They may currently be the world’s richest club, but Manchester United are also on course to increase their debt levels due a collapse in the pound in the wake of Brexit.

United expect to achieve record revenues this financial year, and on Thursday they announced record profits for any quarter in their history. However, their net debt has increased by 27.1% to £409.3m as Sterling has weakened following last summer’s vote by the UK to leave the EU.

Total revenue for the fiscal second quarter ending 31 December 2016 was £157.9m – an 18% increase on the same period in 2015 – this was achieved despite the club missing out on Champions League qualification.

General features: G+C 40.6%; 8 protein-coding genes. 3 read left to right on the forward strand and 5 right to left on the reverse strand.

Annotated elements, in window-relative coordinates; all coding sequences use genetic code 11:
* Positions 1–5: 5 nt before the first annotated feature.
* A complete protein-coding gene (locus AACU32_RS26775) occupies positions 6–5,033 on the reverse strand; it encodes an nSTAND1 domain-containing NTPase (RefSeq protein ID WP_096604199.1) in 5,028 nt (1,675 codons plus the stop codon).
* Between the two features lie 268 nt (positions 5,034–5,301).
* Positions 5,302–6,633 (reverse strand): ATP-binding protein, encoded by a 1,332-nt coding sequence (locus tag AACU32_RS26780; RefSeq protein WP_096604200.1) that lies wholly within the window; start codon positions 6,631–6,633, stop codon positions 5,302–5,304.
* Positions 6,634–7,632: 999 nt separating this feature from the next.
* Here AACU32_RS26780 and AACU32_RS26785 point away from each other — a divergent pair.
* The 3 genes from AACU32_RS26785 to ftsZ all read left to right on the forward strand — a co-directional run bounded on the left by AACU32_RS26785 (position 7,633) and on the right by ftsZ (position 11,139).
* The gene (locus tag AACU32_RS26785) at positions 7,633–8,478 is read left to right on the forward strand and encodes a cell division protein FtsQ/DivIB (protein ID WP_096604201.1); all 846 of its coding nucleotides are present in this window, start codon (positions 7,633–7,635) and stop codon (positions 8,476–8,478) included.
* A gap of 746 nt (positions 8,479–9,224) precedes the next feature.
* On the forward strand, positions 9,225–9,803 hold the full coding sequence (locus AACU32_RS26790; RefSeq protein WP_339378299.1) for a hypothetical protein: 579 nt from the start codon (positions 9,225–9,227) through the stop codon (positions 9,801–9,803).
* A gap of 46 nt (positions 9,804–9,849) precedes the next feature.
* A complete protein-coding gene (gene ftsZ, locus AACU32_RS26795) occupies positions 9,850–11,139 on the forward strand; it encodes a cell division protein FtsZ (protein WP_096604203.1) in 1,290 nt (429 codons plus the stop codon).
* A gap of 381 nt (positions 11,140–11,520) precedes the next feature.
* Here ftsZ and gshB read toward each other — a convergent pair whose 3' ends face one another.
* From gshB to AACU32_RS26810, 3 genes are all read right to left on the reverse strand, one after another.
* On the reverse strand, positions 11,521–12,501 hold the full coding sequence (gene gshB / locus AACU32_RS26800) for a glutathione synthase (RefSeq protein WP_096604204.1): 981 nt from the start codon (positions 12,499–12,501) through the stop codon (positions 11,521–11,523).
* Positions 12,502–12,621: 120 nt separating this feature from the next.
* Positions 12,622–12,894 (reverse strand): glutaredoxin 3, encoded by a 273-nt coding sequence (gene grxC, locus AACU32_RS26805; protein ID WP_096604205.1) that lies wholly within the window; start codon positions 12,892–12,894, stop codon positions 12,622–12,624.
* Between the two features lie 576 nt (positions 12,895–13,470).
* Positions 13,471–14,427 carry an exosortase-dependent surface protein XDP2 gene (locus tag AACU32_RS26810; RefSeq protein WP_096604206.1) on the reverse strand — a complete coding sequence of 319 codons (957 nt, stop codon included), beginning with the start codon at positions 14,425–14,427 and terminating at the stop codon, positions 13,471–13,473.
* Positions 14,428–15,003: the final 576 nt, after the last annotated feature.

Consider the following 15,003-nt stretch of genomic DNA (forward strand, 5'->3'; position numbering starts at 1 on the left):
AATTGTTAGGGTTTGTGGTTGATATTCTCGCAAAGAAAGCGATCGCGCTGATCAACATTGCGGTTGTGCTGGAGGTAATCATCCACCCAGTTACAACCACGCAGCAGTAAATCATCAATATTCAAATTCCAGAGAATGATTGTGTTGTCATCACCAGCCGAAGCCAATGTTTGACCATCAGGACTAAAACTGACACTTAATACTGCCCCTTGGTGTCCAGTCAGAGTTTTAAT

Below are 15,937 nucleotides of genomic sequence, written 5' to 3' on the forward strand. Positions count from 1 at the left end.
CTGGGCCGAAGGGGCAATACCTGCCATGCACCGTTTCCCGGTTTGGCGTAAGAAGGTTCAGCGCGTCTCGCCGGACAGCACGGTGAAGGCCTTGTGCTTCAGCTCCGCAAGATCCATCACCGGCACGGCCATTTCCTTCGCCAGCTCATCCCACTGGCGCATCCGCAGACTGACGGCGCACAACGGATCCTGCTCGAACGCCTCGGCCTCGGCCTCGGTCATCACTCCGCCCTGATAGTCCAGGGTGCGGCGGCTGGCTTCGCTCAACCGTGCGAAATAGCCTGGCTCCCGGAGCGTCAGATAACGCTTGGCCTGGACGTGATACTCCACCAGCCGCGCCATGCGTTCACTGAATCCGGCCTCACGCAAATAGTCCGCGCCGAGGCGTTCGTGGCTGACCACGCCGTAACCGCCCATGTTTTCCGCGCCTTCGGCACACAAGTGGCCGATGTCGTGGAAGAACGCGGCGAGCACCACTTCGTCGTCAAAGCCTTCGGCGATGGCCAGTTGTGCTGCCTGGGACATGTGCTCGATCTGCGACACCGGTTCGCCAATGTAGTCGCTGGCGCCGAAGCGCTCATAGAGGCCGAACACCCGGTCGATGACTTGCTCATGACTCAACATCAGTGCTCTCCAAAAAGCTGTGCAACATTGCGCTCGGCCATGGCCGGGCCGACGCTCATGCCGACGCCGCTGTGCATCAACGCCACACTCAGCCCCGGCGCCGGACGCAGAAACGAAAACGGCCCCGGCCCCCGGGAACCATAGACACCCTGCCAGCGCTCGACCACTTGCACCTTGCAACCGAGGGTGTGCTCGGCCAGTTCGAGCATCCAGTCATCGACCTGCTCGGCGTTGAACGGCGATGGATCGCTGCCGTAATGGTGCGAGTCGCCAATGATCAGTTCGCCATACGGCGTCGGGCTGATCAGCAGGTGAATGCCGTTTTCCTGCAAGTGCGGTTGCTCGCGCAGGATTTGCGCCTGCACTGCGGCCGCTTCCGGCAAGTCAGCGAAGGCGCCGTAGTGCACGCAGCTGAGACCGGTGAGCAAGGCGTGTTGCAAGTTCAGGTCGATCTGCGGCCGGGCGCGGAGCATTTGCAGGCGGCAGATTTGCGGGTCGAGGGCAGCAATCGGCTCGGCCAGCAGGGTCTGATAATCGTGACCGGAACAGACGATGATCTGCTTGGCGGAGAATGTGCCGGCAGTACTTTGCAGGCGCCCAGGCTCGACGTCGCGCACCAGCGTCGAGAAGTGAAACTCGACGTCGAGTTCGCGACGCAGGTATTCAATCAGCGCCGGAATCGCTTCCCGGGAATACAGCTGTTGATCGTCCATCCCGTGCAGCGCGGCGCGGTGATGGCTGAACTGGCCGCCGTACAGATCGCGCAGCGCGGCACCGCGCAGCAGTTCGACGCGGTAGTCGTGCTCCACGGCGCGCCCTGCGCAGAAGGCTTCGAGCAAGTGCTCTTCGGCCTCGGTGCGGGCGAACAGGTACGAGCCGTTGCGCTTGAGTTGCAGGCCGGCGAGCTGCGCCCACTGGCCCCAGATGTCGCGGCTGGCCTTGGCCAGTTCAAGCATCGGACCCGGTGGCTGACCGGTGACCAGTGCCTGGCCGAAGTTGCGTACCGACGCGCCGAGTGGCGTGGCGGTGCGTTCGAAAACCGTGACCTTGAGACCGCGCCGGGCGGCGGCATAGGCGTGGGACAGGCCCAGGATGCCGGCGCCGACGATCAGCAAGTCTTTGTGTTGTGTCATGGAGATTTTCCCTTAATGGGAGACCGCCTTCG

United’s net debt, however, has soared £87.2m to £409.3m, with the club blaming “the strengthening dollar”.

Broadcasting revenue was up 40.8% for the quarter to £52.5m and matchday earnings rose 27% to £38.6m, due to an increase in matches. Theese increases mean United are on target to achieve record revenues of between £530m and £540m in the period from July 2016 to the end of June 2017.

Executive vice-chairman Ed Woodward said: “We are pleased to be competing for the first available trophy of the season when we travel to Wembley to face Southampton in the EFL Cup final this month. The robustness of our business model continues to be reflected in our strong quarterly financial results and we remain on track to deliver record revenues for the year.”

Amortisation for the quarter was £34.2m – an increase of £12.6m over the prior year quarter – due to the players United signed in the summer.